To buy a house you first need to save for a deposit, but there is more to this to consider!
The first step towards home ownership involves a lot of planning. From saving to researching, this 7-step guide is designed to take you through the steps to reaching one of life's big moments.
1. Work out your deposit target
The first step towards getting your own home is saving for the deposit. Having a good habit of saving and budgeting is the best way to get going. But it can be hard knowing exactly how big your deposit should be.
Take a look at the area you hope to buy in, recent sales prices and the average percentage price increase year on year. That will give you a good idea of what you need to aim for. The minimum deposit to take out a Pepper Money home loan is 5 per cent of the total purchase price of the property. This amount will vary depending on how much you’re borrowing and the type of loan you are applying for.
Have a look at this online saving calculator from MoneySmart to see what you need to save each month over different timeframes to work out how long it will take you to reach your goal.
Tip: It is always a good idea to set aside a 20 per cent deposit not only to ensure that you have enough money to cover the additional fees and charges associated with your loan, but also to avoid paying a risk fee. Learn more about deposits for buying a property here.
2. Start your budget
If you don’t have a monthly budget already then now’s the time to work out exactly where your money’s been going – and where you want it to go. Sounds simple but it is the heavy lifter when it comes to saving up for deposits. It’s only when we see how much gets spent on coffees, drinks or takeaways, that many of us realise we can start to keep some money back each month. Here is a simple guide to budgeting that works.
For more handy resources, check out this budget planner from MoneySmart. What do you think you can save on each week?
3. Think about ways to earn more money for a while
You are never too old to babysit, or take on an extra job doing something like house cleaning or gardening once a week. Or you can sign up for being available to do household work on Airtasker. It will keep you busy when you might otherwise be spending money and it’ll really help that deposit grow faster. If there are two of you saving – like maybe a friend saving for something they want – work out what you can do as a team. It’ll be more fun and you can help motivate each other.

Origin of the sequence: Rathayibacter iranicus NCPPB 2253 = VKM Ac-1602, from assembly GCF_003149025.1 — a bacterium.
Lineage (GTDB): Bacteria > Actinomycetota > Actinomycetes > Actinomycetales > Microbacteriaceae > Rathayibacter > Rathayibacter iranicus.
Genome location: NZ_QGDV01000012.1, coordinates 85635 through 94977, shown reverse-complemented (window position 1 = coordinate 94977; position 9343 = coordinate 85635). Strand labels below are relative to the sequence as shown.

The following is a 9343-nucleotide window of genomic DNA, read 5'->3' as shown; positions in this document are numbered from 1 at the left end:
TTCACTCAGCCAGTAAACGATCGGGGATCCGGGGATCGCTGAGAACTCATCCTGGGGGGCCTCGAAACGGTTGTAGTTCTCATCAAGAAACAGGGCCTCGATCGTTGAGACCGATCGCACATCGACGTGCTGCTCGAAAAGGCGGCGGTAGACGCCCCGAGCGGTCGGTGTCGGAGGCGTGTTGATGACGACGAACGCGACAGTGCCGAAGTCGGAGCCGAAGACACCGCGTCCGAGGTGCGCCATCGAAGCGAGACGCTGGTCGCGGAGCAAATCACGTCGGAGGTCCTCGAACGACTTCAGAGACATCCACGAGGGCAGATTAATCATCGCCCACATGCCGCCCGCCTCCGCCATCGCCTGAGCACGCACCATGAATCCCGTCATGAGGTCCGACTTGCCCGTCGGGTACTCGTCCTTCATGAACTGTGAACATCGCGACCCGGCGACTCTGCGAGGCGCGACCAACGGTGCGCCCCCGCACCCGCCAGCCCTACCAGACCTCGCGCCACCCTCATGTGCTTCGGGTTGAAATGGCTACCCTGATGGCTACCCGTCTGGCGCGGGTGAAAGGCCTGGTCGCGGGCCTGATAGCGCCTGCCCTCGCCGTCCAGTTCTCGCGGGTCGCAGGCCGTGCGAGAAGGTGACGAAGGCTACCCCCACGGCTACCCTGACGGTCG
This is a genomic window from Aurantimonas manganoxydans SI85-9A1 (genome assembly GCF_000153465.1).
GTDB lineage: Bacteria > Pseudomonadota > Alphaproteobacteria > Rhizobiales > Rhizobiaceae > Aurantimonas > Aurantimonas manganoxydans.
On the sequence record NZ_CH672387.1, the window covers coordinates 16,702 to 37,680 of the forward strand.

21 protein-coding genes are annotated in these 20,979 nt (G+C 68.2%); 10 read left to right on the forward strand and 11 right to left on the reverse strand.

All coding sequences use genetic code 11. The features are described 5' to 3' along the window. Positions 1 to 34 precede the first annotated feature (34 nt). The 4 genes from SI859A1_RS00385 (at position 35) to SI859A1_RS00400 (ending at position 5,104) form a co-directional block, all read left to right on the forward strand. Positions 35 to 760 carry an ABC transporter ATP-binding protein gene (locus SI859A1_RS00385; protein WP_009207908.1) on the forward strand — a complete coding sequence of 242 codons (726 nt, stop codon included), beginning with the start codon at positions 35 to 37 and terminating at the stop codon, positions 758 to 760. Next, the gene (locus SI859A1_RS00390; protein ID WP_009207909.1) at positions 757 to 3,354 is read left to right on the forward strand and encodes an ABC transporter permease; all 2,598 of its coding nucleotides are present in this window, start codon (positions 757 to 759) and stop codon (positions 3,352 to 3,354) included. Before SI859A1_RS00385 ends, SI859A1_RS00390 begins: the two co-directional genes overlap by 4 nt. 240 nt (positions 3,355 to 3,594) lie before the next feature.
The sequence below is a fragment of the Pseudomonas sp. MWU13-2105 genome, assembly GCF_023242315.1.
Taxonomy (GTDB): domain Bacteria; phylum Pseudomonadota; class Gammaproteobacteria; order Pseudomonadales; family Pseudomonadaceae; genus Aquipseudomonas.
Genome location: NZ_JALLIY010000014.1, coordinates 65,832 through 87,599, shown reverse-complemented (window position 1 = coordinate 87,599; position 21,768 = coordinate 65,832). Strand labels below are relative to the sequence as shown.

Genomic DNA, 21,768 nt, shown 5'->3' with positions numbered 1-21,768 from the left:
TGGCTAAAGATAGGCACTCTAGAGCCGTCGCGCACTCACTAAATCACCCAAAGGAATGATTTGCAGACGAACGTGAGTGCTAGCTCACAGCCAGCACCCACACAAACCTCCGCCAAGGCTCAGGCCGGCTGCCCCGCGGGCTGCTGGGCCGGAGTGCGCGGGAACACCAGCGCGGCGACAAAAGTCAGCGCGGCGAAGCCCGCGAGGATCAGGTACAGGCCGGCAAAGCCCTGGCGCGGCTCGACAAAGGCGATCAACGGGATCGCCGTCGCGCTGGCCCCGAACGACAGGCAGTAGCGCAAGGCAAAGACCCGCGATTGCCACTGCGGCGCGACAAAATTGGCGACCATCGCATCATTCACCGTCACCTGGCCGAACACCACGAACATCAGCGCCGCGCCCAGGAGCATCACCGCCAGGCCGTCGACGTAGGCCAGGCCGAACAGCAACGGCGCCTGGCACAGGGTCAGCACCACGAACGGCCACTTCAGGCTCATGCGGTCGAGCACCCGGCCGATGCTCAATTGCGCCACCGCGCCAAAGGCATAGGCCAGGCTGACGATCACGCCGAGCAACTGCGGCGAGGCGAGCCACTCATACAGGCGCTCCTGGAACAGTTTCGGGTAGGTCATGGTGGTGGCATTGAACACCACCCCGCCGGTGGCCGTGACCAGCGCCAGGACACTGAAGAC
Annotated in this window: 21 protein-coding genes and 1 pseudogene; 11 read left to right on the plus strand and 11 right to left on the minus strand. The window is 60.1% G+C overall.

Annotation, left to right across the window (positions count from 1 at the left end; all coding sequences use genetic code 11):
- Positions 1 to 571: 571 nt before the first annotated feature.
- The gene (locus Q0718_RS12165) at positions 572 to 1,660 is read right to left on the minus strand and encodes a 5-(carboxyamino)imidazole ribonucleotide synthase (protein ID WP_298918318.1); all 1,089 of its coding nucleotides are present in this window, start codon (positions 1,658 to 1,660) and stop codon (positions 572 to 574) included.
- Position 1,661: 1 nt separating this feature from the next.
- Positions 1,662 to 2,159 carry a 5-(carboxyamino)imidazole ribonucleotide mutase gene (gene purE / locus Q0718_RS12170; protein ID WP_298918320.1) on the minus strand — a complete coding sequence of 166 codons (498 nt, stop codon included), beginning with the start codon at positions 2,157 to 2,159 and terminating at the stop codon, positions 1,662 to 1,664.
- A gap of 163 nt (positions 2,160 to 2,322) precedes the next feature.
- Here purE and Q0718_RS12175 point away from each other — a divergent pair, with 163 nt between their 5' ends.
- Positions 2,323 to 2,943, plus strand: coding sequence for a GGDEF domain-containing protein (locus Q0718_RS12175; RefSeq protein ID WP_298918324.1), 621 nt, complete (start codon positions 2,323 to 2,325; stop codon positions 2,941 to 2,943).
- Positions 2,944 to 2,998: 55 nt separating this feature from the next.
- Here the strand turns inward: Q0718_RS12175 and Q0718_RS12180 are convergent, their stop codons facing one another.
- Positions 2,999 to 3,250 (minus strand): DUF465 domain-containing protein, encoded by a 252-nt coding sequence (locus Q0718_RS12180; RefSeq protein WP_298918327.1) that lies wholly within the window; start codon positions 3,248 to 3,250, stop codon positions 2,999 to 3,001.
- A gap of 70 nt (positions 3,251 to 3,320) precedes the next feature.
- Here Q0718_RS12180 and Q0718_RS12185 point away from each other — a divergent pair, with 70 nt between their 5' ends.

4. Get credit ready for the lenders
When looking to buy a home, it’s really important that your credit history is in as good a shape as possible. First, pay off any outstanding debts if you can. Clearing your debts plus a history of regular savings in your bank account, combined with a good record of employment, will really help you secure a home loan in the future. It’ll also stop you paying over big sums in interest; credit card debt eats up money, so clear it.
Second, check your credit rating. What is a credit rating? Companies that give credit (like banks, insurance companies and power companies) want to know if you have a good financial track record. Credit agencies collect that information to help those companies make decisions about lending to people. They gather information about your credit history and, on the basis of what they find, they give you a credit score – a number between 0 and 1,000. Most credit scores are between 300 and 850. The higher the score, the better your credit rating is. You can find your score for free online.